The Algona Upper Des Moines from Algona, Iowa on September 15, 1897 · Page 3
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The Algona Upper Des Moines from Algona, Iowa · Page 3

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Algona, Iowa
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Wednesday, September 15, 1897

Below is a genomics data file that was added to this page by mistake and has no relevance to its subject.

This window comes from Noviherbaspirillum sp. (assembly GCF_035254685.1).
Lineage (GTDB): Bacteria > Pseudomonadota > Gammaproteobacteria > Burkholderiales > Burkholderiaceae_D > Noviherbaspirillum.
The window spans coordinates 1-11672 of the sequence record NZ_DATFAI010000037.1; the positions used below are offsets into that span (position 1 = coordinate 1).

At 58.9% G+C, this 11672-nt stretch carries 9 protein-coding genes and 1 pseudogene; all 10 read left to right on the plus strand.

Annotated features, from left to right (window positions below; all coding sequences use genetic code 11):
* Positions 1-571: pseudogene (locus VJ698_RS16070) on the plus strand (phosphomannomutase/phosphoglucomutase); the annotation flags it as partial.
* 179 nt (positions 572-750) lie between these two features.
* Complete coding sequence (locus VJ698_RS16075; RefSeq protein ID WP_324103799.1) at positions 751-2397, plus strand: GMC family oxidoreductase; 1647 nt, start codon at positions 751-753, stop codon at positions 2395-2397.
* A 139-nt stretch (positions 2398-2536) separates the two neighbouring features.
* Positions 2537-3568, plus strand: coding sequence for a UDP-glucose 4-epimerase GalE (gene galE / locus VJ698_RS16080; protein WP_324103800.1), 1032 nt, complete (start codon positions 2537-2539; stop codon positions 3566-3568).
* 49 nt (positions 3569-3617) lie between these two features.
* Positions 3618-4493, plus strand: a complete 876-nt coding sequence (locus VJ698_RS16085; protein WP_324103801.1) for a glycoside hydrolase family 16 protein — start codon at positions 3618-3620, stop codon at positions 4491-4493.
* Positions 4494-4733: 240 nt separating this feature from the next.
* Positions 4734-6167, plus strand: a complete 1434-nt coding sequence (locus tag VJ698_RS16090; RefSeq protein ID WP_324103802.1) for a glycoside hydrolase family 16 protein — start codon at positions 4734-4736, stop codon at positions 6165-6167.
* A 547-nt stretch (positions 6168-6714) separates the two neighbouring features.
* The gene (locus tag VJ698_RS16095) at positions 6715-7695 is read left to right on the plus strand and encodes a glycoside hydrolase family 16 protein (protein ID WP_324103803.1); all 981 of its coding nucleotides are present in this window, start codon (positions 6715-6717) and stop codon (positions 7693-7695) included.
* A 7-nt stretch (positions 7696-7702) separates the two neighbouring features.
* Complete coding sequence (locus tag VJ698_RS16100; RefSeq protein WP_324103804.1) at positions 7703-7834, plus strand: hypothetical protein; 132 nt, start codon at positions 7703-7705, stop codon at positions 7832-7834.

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IHE nor.™, mr* MrttMtMi ALflOEA. IQ^VA. WEDNESDAY. SEPTEMBER SERMON. MOMENTOUS QUESTION. 1 1.AST SUNDAY'S SUBJECT. From the Followlnc Text, James IV.14: What Is Tour X,lfe?—Yes, Life Is Worth laving It- People Will Only tlve for God. F we leave to the evolutionists to guess where we came from and to the theologians to prophesy where we are going to, we still have left foi consideration the important fact that we are here. There mav be some doubt about where the river rises, and some doubt about where the river empties but there can be no doubt about th fact that we are sailing on it. So I am not surprised that everybody asks the question, "Is life worth living?" v Solomon in his unhappy moments, says it is not. "Vanity," "vexation of spirit," "no good," are his estimate. The fact is that Solomon was at one time a polygamist, and that soured his disposition. One wife makes a man happy; more than one makes him wretched. But Solomon was converted from polygamy to monogamy, and the last words he ever wrote, as far as we can read them, were the words "mountains of spices." But Jeremiah says life is worth living. In a book supposed to be doleful, and lugubrious, and sepulchral, and entitled "Lamentations," he plainly intimates that the blessing of merely living is so great and grand a blessing that though a man have piled on him all misfortunes •and disasters he has no right to complain. The ancient prophet cries out 'in startling intonation to all lands and to. all centuries, "Wherefore doth a 'living man complain?" i A diversity of opinion in our time as jwell as in olden time. Here is a ;young man of light hair and blue eyes 'and sound digestion, and generous salary, and happily affianced, and on the ; Way to become a partner in a commercial firm of which he is an important 'clerk. Ask him whether life is worth living. He will laugh in your face and say, "Yes, yes, yes!" Here is a 'man who has come to the forties. He :is'at the tip-top of the hill of life. Ev- 'ery step has been a stumble and a .bruise. The people he trusted have 'turned out deserters, and money he has ! honestly made he has been cheated out iof. His nerves are out of tune. Ho lhas poor appetite, and the food he ; does eat does not assimilate. Forty miles climbing up the hill of life have ;been to him like climbing the Matter- ihorn, and there are forty miles yet to 'go down, and descent is always more |dangerous than ascent. Ask him jwhethor life is worth living, and he ;will drawl out in shivering and lugubrious and appalling negative, "No, no, no!" ive there, but happiness will not come. They send footmanned and postillioned quipage to bring her; she will not rids o their door. They send princely escort; she will not take their arm. They make their gateways triumphal arches; she will not ride under them, ^hey set a golden throne before a golden plate; she turns away from the banquet. They, call to her from upholstered balcony; she will not listen. Mark you, this is the failure of those who have had large accumulation. And then you must take into consideration that the vast majority of those who make the dominant Idea of life money getting, fall far short of affluence. It is estimated that only about two out of a hundred business men have anything worthy the name of success. A man who spends his life with the one dominant idea of financial accumulation spends a life not worth living. the outcast. One of the younger boys becomes a merchant, starting at the foot of the ladder but climbing on up until his success and his philanthropies are recognized all over the land. The other son stays at home because he prefers farming life, and then he thinks he will be able to take care of father and mother when they g*:t old. Of the two daughters: when the war broke out one went through the hospitals of Plttsburg Landing and Fortress Monroe, cheering up the dying and the homesick, and taking the last message to kindred far away, so that every time Christ thought of her, he said, as of old, "The same is my sister and mother." The other daughter has a bright home of her own, and in the afternoon—the forenoon having been devoted to her household—she goes forth to hunt up the sick and to encourage the discouraged, leaving smiles and 'benediction all along '(he way, IT HAS MANY LIVES. THE LIZARD IS VERY HARD TO KILL. St'-ek'ng Its Brain and Snaking In Alcohol Don't Worry the Monitor— Found Alone the Kl»er Nile—Distinct from Other Lizards. or How are we to decide the matter Righteously and intelligently? You 'will find the same man vacillating, os- Icillating in his opinion from dejection ;to exuberance, and if he be very mer- : curial in his temperament it will depend very much on which way the wind blows. (If the wind blows from the northwest and you ask him, he ;will say, "Yes," and if it blow from the 'northeast and you ask him he will say, ,"No." How are we then to get the question righteously answered? Suppose wo call all nations together in a great convention on eastern or western hemisphere, and let all those who are 'in the affirmative say "Aye," and all those who are in the negative say "No." While there would be hundreds of thousands who would answer in the affirmative, there would be more millions •who would answer in the negative, and jbecause of the greater number who have sorrow, and misfortune, and trouble, the "Noes" would have it. The answer I shall give will bo different from either, and yet it will commend itself to all who hear me this day as the right answer. If you ask me, "Is life worth living?" I answer, It all depends upon the Hind of life you live. In the first place, I remark that a life of mere money getting is always a failure, because you will never get as much as you want. The poorest people in this country are the millionaires. There Is not a scissors grinder on the streets of New York or Brooklyn who is so anxious to make money as these men who have piled up fortunes year after year in storehouses, in government securities, in tenement houses, in whole city blocks. You ought to see them jump when they hear the fire bell ring. You ought to see them in their excitement when a bank explodes. You ought to see their agitation when there is proposed a reformation in the tariff. Their nerves tremble like harp strings, but no music in the vibration. They read the reports from Wall street in the morning with a concernment that threatens paralysis or apoplexy, or, more probably, they have a telegraph or a telephone in their own house, so they catch every breath of change in the money market. The disease of accumulation has eaten into them—eaten into their heart, into their lungs, into their spleen, into their liver, into their bones. i Chemists have sometimes analyzed ' the human body, and they say it is so much magnesia, so much lime, so much chlorate of potassium. If some Christian chemist would analyze one of these financial ' behemoths he would find he was made up of copper, and gold, and silver, and zinc, and lead, and coal, and iron. That is not a life worth living. There are too many earthquakes in it, too many agonies In it, too many perditions in it. They build their castles, and they open their picture galleries, and they summon priraa donnas, and they offer every inducement for happiness to come ana miserable. Every four years the two most unfortunate men in this country are the two men nominated for the presidency. The reservoirs of abuse, and diatribe, and malediction gradually fill up, gallon above gallon, hogshead above hogshead, and about midsummer these two reservoirs will be brimming full, and a hose will be attached to each one, and it will play away on these nominees, and they will have to stand it, and take the abuse.and the falsehood, and the caricature, and the anathema, and the caterwauling, and the filth, and they will be rolled in it and rolled over and over in it until they are choked and submerged, and strangulated, and at every sign of returning consciousness they will be barked at by the hounds of political parties from ocean to ocean. And yet there are a hundred men today struggling for that privilege, and there are thousands of men who are helping them in the struggle. Now, that is not a life worth living. You can get slandered and abused cheaper than that! Take it on a smaller scale. Do not be so ambitious to have a whole reservoir rolled ever on you. But what you see in the matter of high political preferment you see in every community in the struggle for what is called social position. Tens of thousands of people trying to get into that realm, and they are under terrific tension. What is social position? It is a difficult thing to define, but we all know what it is. Good morals and intelligence are not necessary, hut wealth, or a show of wealth, is absolutely indispensable. There are men today as notorious for their libertinism as the night is famous for its darkness who move in what is called high social position. There are hundreds of out- and-out rakes in American society, whose names are mentioned among the distinguished guests at the great levees. They have annexed all the known vices and are longing for other worlds of diabolism to conquer. Good morals are not necessary in many of the exalted circles of society. Neither is intelligence necessary. You find in that realm men who v;ould not know an adverb from an adjective if they met it a hundr.ed times in a day, and who .could not write a letter of acceptance or regrets without the aid of a secretary. They buy their libraries by the square yard, only anxious to have the binding Ilussian. Their ignorance is positively sublime, making English grammar almost disreputable. And yet the finest parlors open before them. Good morals and intelligence are not necessary, but wealth a show of wealth, is positively indis- So the idea of wordly approval. If But one jay there start five telegrams that be dominant in a man's life he is f rom the village for these five absent ones, saying: "Come, mother is dangerously ill." But before they can be ready to start, they receive another telegram, saying: "Come, mother is dead." The old neighbors gather in the old farmhouse to do the last offices of respect. But as that farming son, and the clergyman, and tho senator, and the merchant, and the two daughters stand by the casket of the dead mother taking the last look, or lifting their little children to see once more the face of dear old grandma, I want to ask that group around the casket one question: "Do you really think her life was worih living?" A life for God, a life for others, a life of unselfishness, a useful ••ife, a Christian life Is always worth living. I would not find It hard to persuade you that the poor lad, Peter HE monitor Is distinguished among nil lizards by the difficulty of killing it. It owes its name to its habit, of whistling to give warning of the approach of crock- odiles. A live specimen of this curious lizard has just been brought to the London Zoo from South Africa. A naturalist who undertook to kill one writes.: "Having caught one of the species by the neck so that she could not bite me, I got a large worsted needle, and gave her several punctures with it, not only in the heart, but in every part of the cranium which was in contact with the brain. This, however, was so far from answering my purpose, which was to kill her in the most speedy and least painful manner, without mangling or mutilating her, that she seemed to have still enough life left to be able to run away. "After this, my host undertook to THE HEAD BLAGUE Ofl AUGUST, 1896* Mrs. Pinkham's Explanation of the tTnusttal tfumbe* of OeatM sad f rostrationa Among Wotnetu The great heat plague of August, 1S90* was Hot without its lesson. One could not fail to notice in the long lists of the dead throughout this country, that so many Of the victims were womeri in their thirties, and Women between forty-five and fifty. The women who succumbed to the protracted heat were women whose energies were exhausted by sufferings peculiar to their sex; women who, taking no thought of themselves, or who, attaching no im» portance to first symptoms, allowed their female system to become run down. Constipation, capricious appetite, refit'ecsness, forebodings of evil, vertigo, languor, and weakness, especially in the morning, an itching sensation which suddenly attacks one at night, or whenever the blood becomes overheated, ai-e all warnings. Don't wait too long to build up your strength, that is now a positive necessity! Lydia E. Pinkham's Vegetable Compound has specific curative powers. You cannot do better than to commence a course of this grand ^ medicine. By the neglect llllttU \I\J VVJill*l-*^'-*V»-' «f X*X^l»A UW \JL V&KAk* ^ 4. uuu — - v . — . of first symptoms you will sec by the following letter what terrible suffering came to Mrs. Craig, and how she was cured: " I have taken Lydia E. Pinkhanvs Vegetable Compound and think it is tho best medicine for women in the world. I was so weak and nervous that I thought I could not live from one day to the next. I had pro- lapsus uteri and leucorrhooa and thought I was going into consumption. 1 would get so faint I thought I would die. I had dragging pains in my back, burning sensation down to my feet, and so many miserable feelings. People said that I looked like a dead womun. Doctors tried to cure me, but failed. I had given up when I heard of tho Pinklmm medicine. I got a bottle. I did not have much faith in it, but ^ , thought I would try it, and it made a new woman of «•• -<•*»• -•«•--™i ^^^<^^££^^j±~^l Nothing to do Wltli tho Cuso. Ho—Will you marry mo! She—Do you think you could bo Imppy with me for a wife! i that got to do with it:—lue build a philanthropy which has had its echo in ten thousand philanthropies all pver the country—I would not find it hard to persuade you that his life was worth living. Neither would I find it hard to persuade you that the life of Susannah Wesley was worth living. She sent out one son to organize Methodism and the other son to ring his anthems all through the ages. I would not find it hard work to persuade you that tho life of Frances Leero was worth living, as she established in England a school for the scientific nursing of the sick, and then when tho war broke out between France and Germany went to the front, and with her her several hard squeezes about the chest and tied her feet together, hung her up by the neck in a noose, which I he drew as tight as he possibly cauld. "From this situation she was found, ] in a space of forty-eight hours, to have extricated herself, though she still remained near the farm, appearing at I the same time to be almost exhausted. | Upon this we tied her feet close behind her, so that with her long and sharp | claws, of which she had five upon each foot, she could not damage the serpents I and other animals which I kept in aj put up'in ppTmd pnclmKOH." ^lf Iw does not cask of brandy, and among which I put her with my own hands, holding her A GIIEAT HAVING. By using tho Flap; lirniul Chicory, manufactured by tho American Chicory Company, of Uinalin., Nebraska, you can cut clown your coll'eo bill 125 per cout, besides improving the drink. You will find it economical, wholesome and iiRreoablo. Ask your grocer for Flag Brand Chicory put up in pound paettaRos, n no UOUK uui, hoop it, write tho factory. Samples mulled. freo on application. a lone time under the surface of the Sir Walter Besnnt Kays Unit; the doscen- a long unit, IIIUILI uie HUIUU.C oi int ,'.._„ ...... T>n™,.i,,, i,i,,fi,ni.u in tins mtiu- I'utcnt 1'olntoiD. own hands scraped the mud off bodies of the soldiers dying in liquor. Yet she was so far from being suffocated immediately that she flounced about, and even a quarter of an | T '^Ytoijaceo 'easily and forever, be mac;- *,- . I-.,11 rt f Hfii iim-vft nild viirol*. ttllCO No- dants of tho Pilgrim Fathers In this cotiu try number about 15.{K)l). _ Don't Toliiiriro S|ill nail Smokft Tunr Lin lw»y. Tn a recent expired patent is show? & clever mcchnuisra, by means 6f whicn a shaft wus checked or stopped three limes during one revolution by means of a swinging pendulum, provided with four shoulders, as is shown. shaft which pensable. It docs not make any difference how you got your wealth, if you only got it. The best way for you to get into social position is for you to buy a large amount on credit, then put your property in your wife's name, have a few preferred creditors, and then make an assignment. Then disappear from the community until the Di-eeze is over, and come back and start in the same business. Do you not see how beautifully that will put out all the people who are in competition with you and trying to make an honest living? How quickly it will get you into high social position? What is the use of toiling with forty or fifty years of hard work when you can by two or three bright strokes make a great fortune? Ah! my friends, when you really Icse your money how quickly they will let you drop, and the higher you get the harder you will drop. * * Amid the hills of New Hampshire, in olden times, there sits a mother. There are six children in the household- four boys and two girls. Small farm. Very rough, hard work to coax a living out of it. Mighty tug to make two ends of the year meet. The boys go to school in winter and work the farm in summer. Mother is the chief presiding tho the trenches, and with her weak arm- standing one night in the hospital- pushing back a German soldier to his couch, as, all frenzied with his wounds, he rushed to the door, and said: "Let me go, let me go to my libo mutter,"— major-generals standing back to let pass this angel of mercy. But I know the thought in the minds of hundreds of you today. You say, "While I know all these lived lives worth living, I don't think my life amounts to much." Ah! my friends, whether you live a life conspicuous or inconspicuous, it is worth living, If you live aright. And I want my next sentence to go down into the depths of all your souls. You are to be rewarded, not according to tho greatness of your work, but according to the holy industries with which you employed the talents you really possessed. The majority of the crowns of heaven will not be given to people with ten talents, for most of them were tempted only to serve themselves. The vast majority of the crowns of heaven will be given to people who had one talent, but gave it all to God. And remember that our life here is introductory to another. It is the vestibule to a palace; but who despises the door of a Madeleine because there are grander glories withiu? hour afterward convinced us by her notic full of life, norvo mid vigor, take No motions that she had still some life To-Bnc, the wonder.worker that maUos wonk .,,.,, monnti one. AH druggists. nOo or *l. L-mn remaining in her." "mranteed. Uouldet ami sample froo; a.1.1.- The Nile monitor or varan (Varaiiue Niloticus), of which the newcomer at the.' Zoo is a specimen, is, perhaps, the I largest member of the family, and has been known to attain a length of over six feet. In structural character it ie somewhat distinct from other lizards, approaching in several respects its en-1 HuRKoniedy Co., Chicago or Isow \orlc. Denmark has the frroutost amount to tho inhabitant iu tho swings bank, being about §50 ouch. _____ emy, the crocodilo- isting reptiles. It the largest of ex- Is on the eggs oi crocodiles, or the young crocodiles themselves, that it chiefly feeds, a hah-' it which is said to explain the fact that it appears on tho monuments oi the ar.cient Egyptians. It is still common to tho Nile, though it has been found in the rivers of South Africa, as well as in Senegal and near Sierra Leone. Hall's Catarrh Cure Is taken internally. Price, 7flc. Two-tbiriisoi: nlFthe Jotters that pass through tho postoflleos of tho world are by or • | was provided with three arms, which worked within the pendulum, and alternately engaged tho shoulders, llu. second illustration shows two gears, which arc alternately rotated in opposite directions by the continuously ro- taing mutilated central pinion. Where a thing is marked "Patented" us of a date not of its patent, but of the elate oi an earlier patent to the. same patentee, upon which it is an improvement the U. S. circuit court recently held that the inventor had not complied with the law and so could not colled damages for infringement. _ Parties desiring Tree information as to patents should address Sues it Co., patent experts,.Wee Building, Omaha, Nebraska. <j»t! 7 N Cousli Ilamain Is tho oldcBl and Lest. It will l.rrak mi a cola n« than anything UIEU. It ^uhvuya rcllutilu. 'Iry it. A now letter-box has an electrical attiich- spirit With her hands she knits all the Ptockinga for the little feet, and she is the mantuamaker for the boys, and she is the milliner for the girls. There is only one musical instrument in the house—the spinning-wheel. The fcod is ve'-y plain, but it is always well provided. The winters are very cold, but are kept out by the blankets she quilted On Sunday, when she appears in the village church, her children around her, the minister looks down, and is reminded of the Bible description of a good housewife—"Her children arise up, and call her blessed; her husband also, and he praiseth her." Some years go by, and the two oldest boys want a collegiate education, and the household economies are severer, and the calculations are closer, and until those two boys get their education there is a hard battle for bread. One of these boys enters the university, stands in a pulpit widely influential, and preaches righteousness, judgment, and temperance, and thousands during his ministry are blessed. The other lad who got the .collegiate education goes into the law, and thence into legislative halls, and after a while lie commands listening Senates as he makes a plea for * ue downtrodden VICISSITUDE. The "Original BlarUtf," Once a. JuclKo, In Poverty In Cliieajjo. The original of "My name is Marks, I'm a lawyer, shake," is living in poor circumstances in Chicago at the age of eighty-three. HiB name is Abraham Marks. He says that Mrs. Stowe wished to localize "Uncle Tom's Cabin," and some one told her he was the only attorney in the vicinity. Judge Marks —he was made a probate judge by Sam Houston—has had a checkered career. Graduating from Union College in 1832, he studied law, was admitted to the bar, and went to New Orleans. From there he went to Monroe, La., where he established the Standard. His conduct of that paper drew him into several duels and he was indicted half a dozen times for libel. In 1837 he met a fire-eater named Alexander on "the field of honor," and escaped with a bullet through his coat. After this duel he started for Texas on horseback. At Houston he met the famous Sam Houston, then president of the Texan Republic. Houston made him judge of the Probate Court at San Antonio. He remained in Texas a number of years and then returned to Arkansas. All his life Judge Marks has been an active politician. He was at first a Whig, but afterwards became a Republican, to which party he has belonged since it was born, in 1856. He says that when he was a very small child his parents, who lived at Pensacola, were intimate with Gen. Jackson's fam- BULLET PROOF. A Kemiirknblo Cloth Tcstoil 'flint Comes Very Closn to It. This week there ia to be a further cost in Chicago of the power of Zegler's bullet-proof cloth to resist the steel-jacketed missiles of the Krag- Jorgensen rifle. The test will be made in the presence of the German and Austrian consuls by their request. Last week the first test was made by two soldiers from Fort Sheridan. Col. Hall, the commandant of the post; Lieut.- Col. Carpenter and a number of other officers were present. It was the first time that the army'n new rifle had been tried against any of the so-called bullet-proof cloths, and the officers were quite confident that the gun would win. Lieut. Saranecki attached the cloth, which measured twenty-four by sixteen inches, to the wooden figure of a man which is used by the soldiers of the fort as a target. The first shot fired was at 400 yards' distance, and the bullet fell to the ground.twisted after tearing a hole half an inch deep in the cloth. At 3BO yards the bullet penetrated the cloth a quarter of an inch and stuck. At 300 yards the bullet went in deeper, and at 250 yards it went half way through. At 200 yards the bullet passed through, its head projecting a sixteenth of an inch. The army officers were much impressed by the tests, but say that the cloth cannot be made into uniforms on account, of its weight. The piece used in the tests weighed fourteen pounds. Besides, tho shock of impact would be sufficient to kill a man, even though the ball did not break the skin. The Krag- IVIrs. Wlnslow'H Soot hliie Syrup ForolMWronl 0 ^.ln^nttunK.lu ! «un,»vcMlu,,«innam umliun,alluyn iiiilu. euro* wlml uulltf. M cuutb u hottiu. Oi'tho tliirty-llvo ciMiloiHtriaus iu Massu- elmsetts, thirty uro^womcm. Kdiir'iito Your 15o\v<-ls With C:»noiu-c>ts. nnnly nuliiirtlc. euro onnMlimilon furuvor. We. U c. C. C. lull, clruwii.ts K.-lmiil ir.uncy. Water alouo has lieeu kuowii to Kiistaiu life for fii) clays. All of Whom Are Known Through* out tho State Highly Endorse Dr. Kay's Renovator and Dr. Kay's Lung Balm. Rev. J. G. Lemen, Founder of Iho Christian Home Orphanajp, Council Bluffa, lowi. Rev. J. D. Do Tar, Spring Hill, lows, Pastrr M. E. Chnrch. Rev Geo. Brown. Eracrs-m, Iowa, Pastor Baptist Church, llev.' D. H. Rohrabauuh, Oscsola, Iowa, PatU Pwtb,terita Cliureli. Rev. J. A. Prtitchell, Fcrant.m,loi-a, Pastor II. B. Chnrch. Rev. P. J. Berfj, fcs Moiaei, Iowa. Pcstor Swedish M. E Church. Rev. W. B. Crewdson,Coning,Iov/a, Pros ot'IovraChristian Convention. Rev, F. Edwards, Oarcola, Iowa, Factor M E. Churah. Rov. A. M. Sliimer, Dea Moiues. Iov;n, 1544 East Maple St. RBI', 0. W. Station. Defiance, Iowa, Minister of the Gospel. Rev! J. C. Hacke, Onrroll, Iowa. Try Graio=0! AK!C your Grocer to-dny to Bhow you a pnckngo of GRAIX-O, tho new food drink that takes the pluco of coffeo. The children mny drink It without injury an well ns tho nclult. All who try it, like it. GRAIN-O lmn that rich KCO.I brown of Moelm or Java, but it is made from puro grains, und tliomoKt delk'ato Ktomuch receives it without distress. J.f the price of cofl'ee. 15 cents nml 25 cents per package. Hold by all grocers. Tastes like Coffee Looks like Coffee There is nothing thiU renovates every of ilia boilv. ".net restores them to u, hjilthy mi tin-ill vliior. no pleusamly und yet so unround certain In iis ('flouts us Dr. ICuy's honovutor. it' strikes to the root of tho trouble iind removes the ouusn nml euros when u.11 others full. Sena fur proof of It. Dr, Kay's Renovator and Or, Kay's Lung Baltn are no'il hv cli-uci-'Ista or sent, by mull. Price 23 cts. O(n ; tta!<B uny substitute for it lias no ccjrnl. , OUR BOOK "&?• Kny's Home Treatment' biisVs, iHiurs mill fi« pjuollciit roytp.s. Andy Wliitmor, Kivst, Chiciigo. 1ml., write-: "I would not tiilui »U>.o:i for your book if 1 could nut vet iinotlier " Su.nl. frqc lo thoi-o numtnj? iliis paper by Dr. U. J, Kivv Mcdle U Op., Omiilia, Neb. ENSIONS, PATENTS, CLAIMS. JOHN W MORRIS, WASHINGTON, D.C. LivU. Principal ExSroinor TJ.'s. reunion Bur.nu, Syrti.iu in»V war.lOttUjuaicutiuii uuums.ttHy urnce. ; «>«• truutinout ffruo. l»r.U.iMillBli.VS SOS8. Ml nrvnifUl (lUICKLY. Se"i-rorr;oou, " Invcntlona Utl illuH {I Wanted." E<i8irTtti.*t;o.,s«i;'«iij,H.K, W. N, U. Des Alolnes. No. 38—1897. \Ylicu answering advertisements pious} mention this paper. ^ ily, and that he remembers seeing Mrs. Jackson sit in the chimney corner and smoke a pipe. He asserts that Henry Ward Beecher once told him confidentially that if he could see the manuscript of "Uncle Tom's Cahin" he would see that he (Beecher) had written a large part of the hook. A scientific Dane clan-- mat a sleeping plant exposed for some time to the fumes of chloroform or ether Is aroused into activity, the effect of an anaes- thetic on a plant heiug the reverse of it is OH » Jorgensen is the most powerful of modern rifles and will kill a man two miles away. It is thought that Zegler's cloth may be utilized to make shields for Galling and other machine guns, A Golilon Floor. King George II was once invited out to dine with a wealthy and eccentric old duke, who possessed more money than he knew very well what to do with. Upon this occasion, wishing to impress his majesty with the immensity of his riches, he had the floor of the dining room paved from end to end with sovereigns, the heads being up. Bach coin was stuck in a mixture of. lime, which soon dried, leaving the precious "tile" securely fastened. When the king arrived, and was shown what: had been done in his honor, his amazement knew no bounds, and it was with; difficulty he could be persuaded to set foot upon the golden floor, Property is said to be so safe iu Finland, that packages left unguarded where are hardly, ever touched. is net a certainty on any bicycle, but the nearest to it is coasting on a Columbia. The 5%. Nickel Steel Tubing, used only in Columbias, is the strongest material known in bicycle construction. 1897 STANDARD OF THE WORLD at There should be no question in your mind what wheef to buy, 1897 Hwtfords, , , , , . $50 ^CKfa 'frf&Hlt 2 L A * * * T%? 4 <?6frtvr*r £>$ # * * " " ™ i, yptttmt, . . * . * 40 POPE MFQ, CO., Hartford, Conn. are not properly represented In your vicinity, let iw know, '<- .'t « ..•,„'<,"•..,'